• BUS-S 375 Introduction to Technology Consulting (1.5) Department permission required. This course offers a comprehensive overview of technology topics and trends combined with work on practical exercises that will help students to analyze business cases and present solutions in a professional manner. The course is offered as an intensive seminar comprised of videos, lectures and targeted coaching to get you ready for interviews.
  • BUS–S 400 Integration of Systems and the Business (3 cr.) P: I-Core with a grade of C or better. The core of every organization's Information Systems, are accounting applications which record, control, report, and augment decision making. Both the future Accountant or Business Technologist needs to understand the importance and interconnected nature of this software. This course introduces or expands understanding of ERP software as it applies to Modern Accounting Information systems at an Enterprise level. Topics include: the SDLC, databases, fraud, internal controls (COSO and COBIT frameworks), analytics, reporting, and software project management. Students typically gain hands-on experience with leading ERP accounting software such as: SAP R/3, NetSuite, or Microsoft Dynamics. Students will draw from lecture, texts, case studies, and team projects. Course content is updated frequently to cover emerging topics and current events in this dynamic field.​ Taught concurrently with BUS-A 337; ODT majors may use either course.
  • BUS–S 428 Advanced Application Development (3 cr.) P: I-Core and BUS-S 302 and BUS-S 308 all with grades of C or better.  Introduces students to advanced concepts of programming relevant to the development of business applications. The emphasis will be on the concepts of object-orientation. A modern programming language such as Java will be used to illustrate the programming concepts. UML will be used to illustrate the design concepts.
  • BUS–S 433 Information Systems Security (3 cr.) P: I-Core and BUS-S302 with a grade of C or better. This course is designed to be an introduction to the field of information security. Students will learn about 1) telecommunications and network security, 2) applications security, 3) data security, 4) server and client security, 5) access control and identity management, 6) threats, vulnerabilities and controls, 7) security testing and 8) organizational security policies and procedures.  The focus of the course will be on protecting information.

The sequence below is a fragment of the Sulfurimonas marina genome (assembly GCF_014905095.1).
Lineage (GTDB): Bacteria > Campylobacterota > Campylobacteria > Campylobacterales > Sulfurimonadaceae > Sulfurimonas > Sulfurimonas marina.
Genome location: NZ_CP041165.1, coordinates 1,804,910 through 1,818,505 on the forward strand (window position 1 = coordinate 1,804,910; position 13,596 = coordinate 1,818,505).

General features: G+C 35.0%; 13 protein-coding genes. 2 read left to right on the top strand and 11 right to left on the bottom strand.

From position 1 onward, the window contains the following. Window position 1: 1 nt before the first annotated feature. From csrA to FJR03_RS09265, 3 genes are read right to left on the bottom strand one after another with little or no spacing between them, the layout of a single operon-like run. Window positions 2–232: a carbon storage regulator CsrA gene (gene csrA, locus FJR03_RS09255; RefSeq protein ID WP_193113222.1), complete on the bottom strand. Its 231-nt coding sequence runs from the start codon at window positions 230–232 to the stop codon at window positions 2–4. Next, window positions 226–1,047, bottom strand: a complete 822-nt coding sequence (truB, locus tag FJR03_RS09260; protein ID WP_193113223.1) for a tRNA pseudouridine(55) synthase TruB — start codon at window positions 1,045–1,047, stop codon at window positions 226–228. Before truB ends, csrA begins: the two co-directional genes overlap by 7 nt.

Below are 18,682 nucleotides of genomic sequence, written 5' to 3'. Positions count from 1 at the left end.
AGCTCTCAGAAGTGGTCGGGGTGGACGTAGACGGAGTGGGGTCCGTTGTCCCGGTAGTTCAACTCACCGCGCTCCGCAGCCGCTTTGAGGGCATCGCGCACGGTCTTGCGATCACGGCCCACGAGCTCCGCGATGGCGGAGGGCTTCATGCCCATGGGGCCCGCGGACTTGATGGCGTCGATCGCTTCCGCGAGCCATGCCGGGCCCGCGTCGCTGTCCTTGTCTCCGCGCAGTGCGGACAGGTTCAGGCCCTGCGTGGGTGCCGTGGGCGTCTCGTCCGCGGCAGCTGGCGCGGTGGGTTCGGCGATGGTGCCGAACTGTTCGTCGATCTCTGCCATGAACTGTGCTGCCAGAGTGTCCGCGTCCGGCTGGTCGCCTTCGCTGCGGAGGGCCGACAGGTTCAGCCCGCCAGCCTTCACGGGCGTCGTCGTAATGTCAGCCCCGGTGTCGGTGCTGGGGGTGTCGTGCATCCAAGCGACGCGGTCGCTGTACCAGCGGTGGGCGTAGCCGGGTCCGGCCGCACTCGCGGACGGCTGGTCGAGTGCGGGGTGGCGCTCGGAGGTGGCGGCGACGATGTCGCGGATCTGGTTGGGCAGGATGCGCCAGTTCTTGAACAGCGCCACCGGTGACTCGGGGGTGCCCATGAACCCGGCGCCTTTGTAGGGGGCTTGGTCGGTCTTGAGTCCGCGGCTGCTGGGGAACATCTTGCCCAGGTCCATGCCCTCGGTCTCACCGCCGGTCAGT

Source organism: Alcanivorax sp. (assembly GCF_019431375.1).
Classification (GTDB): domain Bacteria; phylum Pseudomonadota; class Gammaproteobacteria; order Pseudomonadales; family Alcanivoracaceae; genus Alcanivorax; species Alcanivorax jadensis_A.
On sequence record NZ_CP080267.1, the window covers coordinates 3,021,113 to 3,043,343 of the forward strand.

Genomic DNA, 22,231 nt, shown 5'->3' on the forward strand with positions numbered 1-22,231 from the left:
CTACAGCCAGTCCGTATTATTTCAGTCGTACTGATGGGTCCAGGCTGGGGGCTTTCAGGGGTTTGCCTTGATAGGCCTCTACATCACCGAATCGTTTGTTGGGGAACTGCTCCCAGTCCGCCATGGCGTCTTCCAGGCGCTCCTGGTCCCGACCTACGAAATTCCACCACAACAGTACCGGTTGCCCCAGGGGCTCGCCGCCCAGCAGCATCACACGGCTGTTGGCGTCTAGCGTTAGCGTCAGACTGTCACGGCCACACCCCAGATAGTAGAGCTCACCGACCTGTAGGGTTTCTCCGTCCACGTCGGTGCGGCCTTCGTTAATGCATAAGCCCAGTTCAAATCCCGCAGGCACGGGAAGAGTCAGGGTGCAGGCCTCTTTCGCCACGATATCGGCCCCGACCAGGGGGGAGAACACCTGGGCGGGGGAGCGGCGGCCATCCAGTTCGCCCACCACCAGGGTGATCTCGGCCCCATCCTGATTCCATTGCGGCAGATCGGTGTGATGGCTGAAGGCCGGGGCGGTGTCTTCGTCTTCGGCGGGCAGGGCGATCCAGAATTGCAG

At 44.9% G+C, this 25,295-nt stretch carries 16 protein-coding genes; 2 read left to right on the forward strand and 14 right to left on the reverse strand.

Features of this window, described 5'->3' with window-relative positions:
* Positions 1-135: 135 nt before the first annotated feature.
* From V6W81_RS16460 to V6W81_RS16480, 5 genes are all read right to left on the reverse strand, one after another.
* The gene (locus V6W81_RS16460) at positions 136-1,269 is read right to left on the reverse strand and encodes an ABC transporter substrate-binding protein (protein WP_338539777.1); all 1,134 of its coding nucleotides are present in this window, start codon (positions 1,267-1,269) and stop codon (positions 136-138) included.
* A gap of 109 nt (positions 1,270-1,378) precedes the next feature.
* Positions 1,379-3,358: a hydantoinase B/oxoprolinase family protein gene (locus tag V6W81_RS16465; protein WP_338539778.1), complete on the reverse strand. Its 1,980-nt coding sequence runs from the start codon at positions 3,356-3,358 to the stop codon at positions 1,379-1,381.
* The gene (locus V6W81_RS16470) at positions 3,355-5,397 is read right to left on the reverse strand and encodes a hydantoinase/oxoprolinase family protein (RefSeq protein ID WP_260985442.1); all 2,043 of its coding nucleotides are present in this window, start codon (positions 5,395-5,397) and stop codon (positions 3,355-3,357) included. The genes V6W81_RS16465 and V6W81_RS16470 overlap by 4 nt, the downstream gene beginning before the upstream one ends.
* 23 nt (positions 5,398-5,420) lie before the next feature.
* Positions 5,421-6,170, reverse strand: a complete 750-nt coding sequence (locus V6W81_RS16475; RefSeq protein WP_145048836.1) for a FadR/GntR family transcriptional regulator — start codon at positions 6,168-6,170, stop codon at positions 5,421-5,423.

• BUS-S 475 Technology Consulting Essentials (1.5 cr.) Department permission required. The objective of this course is to prepare students for careers in technology consulting. Not only is technology consulting one of the largest knowledge industries in the world, it one of the most challenging.  The process of merging business consulting with technology for an external client is one of the most challenging and rewarding professions you can choose. Technology consultants are highly sought after and compensated, but technology consulting is not for everyone. The course will present the inner workings of the technology consulting industry. Our primary learning objectives are to better understand the basics of the industry such as size, players, dynamics and history; how firms organize and manage activities and strategies; and the lifecycle of a technology consulting engagement. Other topics include selling and proposing technology consulting services, the ethical dilemmas one encounters in technology consulting, and tips for your success in consulting.

Supply Chain Management and Operations Management

  • BUS-P 255 Topics in Operations and Decision Technologies (1-3 cr.) Variable topic, variable credit course in Operations and Decision Technologies.  The purpose of this course number is to provide a course number for an experimental course.  The specific variable title is only expected to be used for one term. Sample topic: